The most anticipated series is back! We looked at the data and videos for each incoming elite freshman on each event to see which gymnasts are at the top of their class across the apparatuses and in the all around. This week we’re looking at the top elite all arounders for 2021. Without as much data to work with as the J.O. rankings, and since many of the difficult routines will be downgraded once the gymnast gets to college, we focused on the factors that tend to contribute to a high score in NCAA: acrobatic form, flexibility, height, distance and rhythm. We also took into account the potential impact the gymnast could make to their school’s lineups.
Emma Malabuyo, UCLA
After years of injury, Malabuyo’s all around readiness remains unclear, but if healthy, her elite potential could translate into Kyla Ross-caliber NCAA routines. Her form is exquisite on all four apparatuses and her gymnastics can marry difficult and elegant moves beautifully. Out of her impressive elite repertoire, at UCLA we would very much like to see her double layout on floor and her BHS + LOSO + LOSO beam series.
Shania Adams, Alabama
Adams was never the flashiest elite gymnast, but she brings poise, elegance and excellent form on all four pieces to Tuscaloosa. Her Yurchenko full has perfect 9.950 potential, and on the other three apparatuses, she can choose her best elite skills to build solid routines. Her Maloney to Pak salto and Van Leeuwen combination on bars is gorgeous and so is her 2.5 twist to front tuck on floor. We hope to see both of them at Alabama.
Frida Esparza, UCLA
Similarly to Malabuyo, Esparza is also coming back from a foot injury. Given that she recently posted videos of herself training leg events, head coach Chris Waller will expect her to contribute on other events than bars and, hopefully, in the all around. Esparza’s strength is her basics, which are excellent, and with her easier skills, she has the potential to build outstanding routines. Her Maloney and Pak salto on bars are NCAA ready, though we would love to see her Bhardwaj too. Her easier elements on floor are very good and so are her leaps. Her Yurchenko full on vault could also easily make UCLA lineup despite being just a 9.95 start value. Beam is perhaps her weaker apparatus, but here too she has the potential to build her collegiate routine around her best skills.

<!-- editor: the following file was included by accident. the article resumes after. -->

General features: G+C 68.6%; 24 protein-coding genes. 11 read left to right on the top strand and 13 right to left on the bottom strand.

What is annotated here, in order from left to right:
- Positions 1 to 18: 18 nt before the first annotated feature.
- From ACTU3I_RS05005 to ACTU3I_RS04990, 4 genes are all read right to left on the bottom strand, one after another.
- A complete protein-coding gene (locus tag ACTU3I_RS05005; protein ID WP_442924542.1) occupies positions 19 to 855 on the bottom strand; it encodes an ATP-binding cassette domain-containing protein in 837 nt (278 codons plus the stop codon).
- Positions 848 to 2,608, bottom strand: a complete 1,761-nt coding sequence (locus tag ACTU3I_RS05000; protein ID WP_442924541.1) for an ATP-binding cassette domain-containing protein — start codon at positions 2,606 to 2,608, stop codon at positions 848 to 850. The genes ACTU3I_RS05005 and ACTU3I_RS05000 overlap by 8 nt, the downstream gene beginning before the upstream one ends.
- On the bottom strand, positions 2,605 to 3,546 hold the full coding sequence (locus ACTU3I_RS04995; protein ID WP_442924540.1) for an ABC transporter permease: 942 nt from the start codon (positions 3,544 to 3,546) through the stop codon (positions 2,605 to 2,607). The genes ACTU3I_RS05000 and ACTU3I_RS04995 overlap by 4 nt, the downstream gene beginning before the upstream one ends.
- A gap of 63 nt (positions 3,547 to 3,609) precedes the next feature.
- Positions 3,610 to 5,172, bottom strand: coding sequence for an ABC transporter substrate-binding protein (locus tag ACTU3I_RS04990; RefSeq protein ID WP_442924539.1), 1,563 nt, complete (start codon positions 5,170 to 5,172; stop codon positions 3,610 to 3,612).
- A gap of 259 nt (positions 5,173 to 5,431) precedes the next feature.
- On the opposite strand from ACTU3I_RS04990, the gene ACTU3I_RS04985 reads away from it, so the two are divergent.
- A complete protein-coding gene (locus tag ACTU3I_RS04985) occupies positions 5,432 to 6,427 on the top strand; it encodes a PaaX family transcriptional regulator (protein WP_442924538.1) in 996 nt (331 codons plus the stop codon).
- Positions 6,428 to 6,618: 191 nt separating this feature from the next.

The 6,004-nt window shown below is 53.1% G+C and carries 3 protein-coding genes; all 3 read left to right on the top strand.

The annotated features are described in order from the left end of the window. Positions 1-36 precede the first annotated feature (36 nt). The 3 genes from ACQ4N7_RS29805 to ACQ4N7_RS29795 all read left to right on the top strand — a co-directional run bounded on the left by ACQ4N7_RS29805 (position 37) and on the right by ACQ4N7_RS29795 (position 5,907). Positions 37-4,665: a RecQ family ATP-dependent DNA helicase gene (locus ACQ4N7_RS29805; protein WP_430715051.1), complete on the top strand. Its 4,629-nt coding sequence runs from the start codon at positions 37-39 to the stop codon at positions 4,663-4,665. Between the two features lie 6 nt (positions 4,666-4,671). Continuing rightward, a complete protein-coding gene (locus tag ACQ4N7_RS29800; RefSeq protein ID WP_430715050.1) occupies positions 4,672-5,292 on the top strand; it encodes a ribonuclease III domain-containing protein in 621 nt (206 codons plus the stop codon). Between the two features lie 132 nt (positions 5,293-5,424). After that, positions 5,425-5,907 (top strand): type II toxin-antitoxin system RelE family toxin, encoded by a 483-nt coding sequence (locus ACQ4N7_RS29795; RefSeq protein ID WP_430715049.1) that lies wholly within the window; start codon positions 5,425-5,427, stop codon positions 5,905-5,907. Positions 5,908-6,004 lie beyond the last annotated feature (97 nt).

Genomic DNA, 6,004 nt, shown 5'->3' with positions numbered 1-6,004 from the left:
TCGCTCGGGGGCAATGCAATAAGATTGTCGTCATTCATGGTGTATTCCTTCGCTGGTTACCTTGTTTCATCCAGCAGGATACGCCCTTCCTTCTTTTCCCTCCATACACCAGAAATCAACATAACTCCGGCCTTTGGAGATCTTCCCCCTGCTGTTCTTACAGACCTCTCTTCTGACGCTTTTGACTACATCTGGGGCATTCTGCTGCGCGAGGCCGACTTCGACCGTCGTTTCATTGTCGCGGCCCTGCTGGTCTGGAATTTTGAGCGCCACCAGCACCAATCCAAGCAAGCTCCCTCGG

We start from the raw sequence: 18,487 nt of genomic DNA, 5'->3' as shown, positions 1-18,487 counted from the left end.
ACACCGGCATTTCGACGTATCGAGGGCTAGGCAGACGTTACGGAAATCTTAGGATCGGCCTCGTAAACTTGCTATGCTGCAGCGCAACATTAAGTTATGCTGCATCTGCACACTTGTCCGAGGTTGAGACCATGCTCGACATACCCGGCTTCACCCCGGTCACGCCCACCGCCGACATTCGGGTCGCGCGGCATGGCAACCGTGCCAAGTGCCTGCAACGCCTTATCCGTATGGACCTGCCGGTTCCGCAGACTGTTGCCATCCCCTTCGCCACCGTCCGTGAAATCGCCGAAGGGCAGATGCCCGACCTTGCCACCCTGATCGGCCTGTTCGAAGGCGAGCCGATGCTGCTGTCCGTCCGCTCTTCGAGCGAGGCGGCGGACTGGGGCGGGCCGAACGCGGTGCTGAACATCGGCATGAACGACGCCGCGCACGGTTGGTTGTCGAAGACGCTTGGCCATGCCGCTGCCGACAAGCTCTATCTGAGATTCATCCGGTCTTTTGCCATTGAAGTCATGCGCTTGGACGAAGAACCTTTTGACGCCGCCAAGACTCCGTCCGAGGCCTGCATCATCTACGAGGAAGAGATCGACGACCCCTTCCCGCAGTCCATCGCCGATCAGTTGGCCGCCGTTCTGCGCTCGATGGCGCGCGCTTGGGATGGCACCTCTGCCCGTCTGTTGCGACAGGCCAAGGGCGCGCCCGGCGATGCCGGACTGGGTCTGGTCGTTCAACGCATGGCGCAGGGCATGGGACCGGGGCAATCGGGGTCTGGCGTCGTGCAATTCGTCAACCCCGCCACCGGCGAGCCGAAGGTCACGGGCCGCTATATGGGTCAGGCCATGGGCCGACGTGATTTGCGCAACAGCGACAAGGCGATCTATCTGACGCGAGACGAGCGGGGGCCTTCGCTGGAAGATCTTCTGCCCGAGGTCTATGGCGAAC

Olivia Hollingsworth, Auburn
Hollingsworth was an under-the-radar elite gymnast, but she has the potential to be an important contributor to Auburn’s four lineups. The skill that stands out the most is her open full-twisting double back on floor, which we hope to see at Auburn. Her Yurchenko full on vault is also very good. If stuck, it has 9.9+ potential. Her bars and beam routines in elite had some built-in deductions, but in college she can choose her best elements to create solid sets.
Chloé Lorange, Nebraska
Lorange brings elegant gymnastics to Lincoln. Her lines on bars and beam are very good, and her floor routine is exquisitely choreographed. We cannot wait to see her elegant dance moves in the NCAA. On vault, her Yurchenko full is solid. Nebraska will hope to use it after losing two of its best vaulters this year.
Brooklyn Moors, UCLA
Moors’ elite gymnastics is not deduction-free, but she brings elegance, poise and an impressive number of skills to UCLA. Floor will likely be her standout event, but she also has huge potential on bars. Vault and beam are bigger question marks, yet her execution in college will benefit from easier routines. We would love to see her front walkover to front tuck series on beam, as it would bring a touch of uniqueness to the Bruins’ lineup.
Talia Folino, LIU
Alisson Lapp, LIU
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Article by Talitha Ilacqua, Jenna King and Rebecca Scally
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